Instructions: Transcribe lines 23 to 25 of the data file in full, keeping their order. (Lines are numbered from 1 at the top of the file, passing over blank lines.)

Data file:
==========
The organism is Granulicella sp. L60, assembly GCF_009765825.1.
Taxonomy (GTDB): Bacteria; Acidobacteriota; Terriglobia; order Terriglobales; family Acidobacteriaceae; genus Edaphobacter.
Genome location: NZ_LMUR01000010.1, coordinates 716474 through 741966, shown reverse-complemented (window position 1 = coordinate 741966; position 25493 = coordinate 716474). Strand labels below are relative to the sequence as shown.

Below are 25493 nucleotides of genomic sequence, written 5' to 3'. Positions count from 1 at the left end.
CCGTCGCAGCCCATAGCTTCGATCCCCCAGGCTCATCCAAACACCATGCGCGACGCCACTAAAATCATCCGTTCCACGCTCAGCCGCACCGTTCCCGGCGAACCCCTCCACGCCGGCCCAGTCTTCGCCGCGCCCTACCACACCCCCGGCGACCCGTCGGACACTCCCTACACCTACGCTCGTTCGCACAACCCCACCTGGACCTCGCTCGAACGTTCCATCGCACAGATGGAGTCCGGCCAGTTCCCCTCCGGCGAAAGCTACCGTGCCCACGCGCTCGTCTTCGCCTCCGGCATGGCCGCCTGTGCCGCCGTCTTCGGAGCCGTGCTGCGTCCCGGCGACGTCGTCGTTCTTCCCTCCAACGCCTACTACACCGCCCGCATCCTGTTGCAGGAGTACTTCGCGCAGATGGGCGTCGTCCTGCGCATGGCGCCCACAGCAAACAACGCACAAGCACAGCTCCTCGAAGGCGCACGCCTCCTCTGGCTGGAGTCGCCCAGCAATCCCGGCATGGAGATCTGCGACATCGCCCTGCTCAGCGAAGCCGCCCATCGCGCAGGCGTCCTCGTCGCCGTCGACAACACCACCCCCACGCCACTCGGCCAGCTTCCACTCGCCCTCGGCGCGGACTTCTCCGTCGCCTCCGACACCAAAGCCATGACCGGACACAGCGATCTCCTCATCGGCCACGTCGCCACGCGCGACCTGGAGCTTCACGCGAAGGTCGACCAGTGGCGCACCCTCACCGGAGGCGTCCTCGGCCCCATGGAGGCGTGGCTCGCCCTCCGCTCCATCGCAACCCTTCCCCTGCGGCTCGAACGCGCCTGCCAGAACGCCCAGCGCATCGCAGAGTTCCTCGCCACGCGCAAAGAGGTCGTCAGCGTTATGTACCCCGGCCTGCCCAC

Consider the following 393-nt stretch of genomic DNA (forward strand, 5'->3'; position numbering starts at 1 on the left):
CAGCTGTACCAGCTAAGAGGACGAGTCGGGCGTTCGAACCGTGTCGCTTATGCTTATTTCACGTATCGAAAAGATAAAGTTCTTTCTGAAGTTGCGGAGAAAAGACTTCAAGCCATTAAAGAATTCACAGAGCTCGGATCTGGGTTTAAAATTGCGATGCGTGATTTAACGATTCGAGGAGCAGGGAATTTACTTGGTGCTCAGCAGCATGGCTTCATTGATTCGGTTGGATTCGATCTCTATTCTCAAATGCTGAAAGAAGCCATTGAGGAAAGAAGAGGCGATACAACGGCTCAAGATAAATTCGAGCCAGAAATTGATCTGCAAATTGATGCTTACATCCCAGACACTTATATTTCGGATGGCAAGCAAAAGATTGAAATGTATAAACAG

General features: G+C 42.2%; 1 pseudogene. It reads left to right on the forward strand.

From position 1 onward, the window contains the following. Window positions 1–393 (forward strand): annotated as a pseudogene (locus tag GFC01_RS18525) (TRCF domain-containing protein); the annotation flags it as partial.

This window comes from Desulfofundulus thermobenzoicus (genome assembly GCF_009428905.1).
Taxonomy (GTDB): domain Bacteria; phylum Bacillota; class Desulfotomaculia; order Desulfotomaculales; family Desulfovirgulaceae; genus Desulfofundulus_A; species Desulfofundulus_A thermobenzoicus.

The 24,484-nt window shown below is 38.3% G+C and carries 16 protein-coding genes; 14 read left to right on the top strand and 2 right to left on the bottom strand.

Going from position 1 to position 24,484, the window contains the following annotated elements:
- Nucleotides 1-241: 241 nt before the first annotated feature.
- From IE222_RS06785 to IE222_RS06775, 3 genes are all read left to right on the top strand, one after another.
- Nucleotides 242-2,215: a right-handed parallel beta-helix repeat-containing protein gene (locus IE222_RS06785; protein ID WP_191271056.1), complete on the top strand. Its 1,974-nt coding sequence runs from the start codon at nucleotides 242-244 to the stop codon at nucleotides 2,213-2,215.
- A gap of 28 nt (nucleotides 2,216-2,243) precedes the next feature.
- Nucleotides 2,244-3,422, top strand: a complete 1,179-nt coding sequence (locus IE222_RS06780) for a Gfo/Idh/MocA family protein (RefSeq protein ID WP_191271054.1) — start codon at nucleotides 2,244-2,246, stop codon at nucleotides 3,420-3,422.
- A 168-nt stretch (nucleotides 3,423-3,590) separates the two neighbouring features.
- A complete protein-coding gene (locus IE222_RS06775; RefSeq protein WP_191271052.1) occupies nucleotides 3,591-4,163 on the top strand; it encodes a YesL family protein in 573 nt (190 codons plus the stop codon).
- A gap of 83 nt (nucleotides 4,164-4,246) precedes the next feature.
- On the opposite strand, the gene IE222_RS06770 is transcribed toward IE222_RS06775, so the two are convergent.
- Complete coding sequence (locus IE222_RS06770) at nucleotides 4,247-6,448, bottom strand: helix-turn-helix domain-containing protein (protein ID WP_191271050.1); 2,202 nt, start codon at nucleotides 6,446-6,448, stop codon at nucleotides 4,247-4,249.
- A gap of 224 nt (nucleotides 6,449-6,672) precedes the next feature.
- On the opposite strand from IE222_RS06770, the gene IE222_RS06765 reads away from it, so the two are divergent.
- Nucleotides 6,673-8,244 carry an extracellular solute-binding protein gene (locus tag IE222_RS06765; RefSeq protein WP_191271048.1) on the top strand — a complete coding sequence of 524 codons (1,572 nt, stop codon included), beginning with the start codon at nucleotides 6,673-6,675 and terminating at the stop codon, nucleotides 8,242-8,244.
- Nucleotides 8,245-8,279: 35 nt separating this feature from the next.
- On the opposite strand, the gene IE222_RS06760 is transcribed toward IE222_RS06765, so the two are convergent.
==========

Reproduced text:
- Complete coding sequence (locus IE222_RS06770) at nucleotides 4,247-6,448, bottom strand: helix-turn-helix domain-containing protein (protein ID WP_191271050.1); 2,202 nt, start codon at nucleotides 6,446-6,448, stop codon at nucleotides 4,247-4,249.
- A gap of 224 nt (nucleotides 6,449-6,672) precedes the next feature.
- On the opposite strand from IE222_RS06770, the gene IE222_RS06765 reads away from it, so the two are divergent.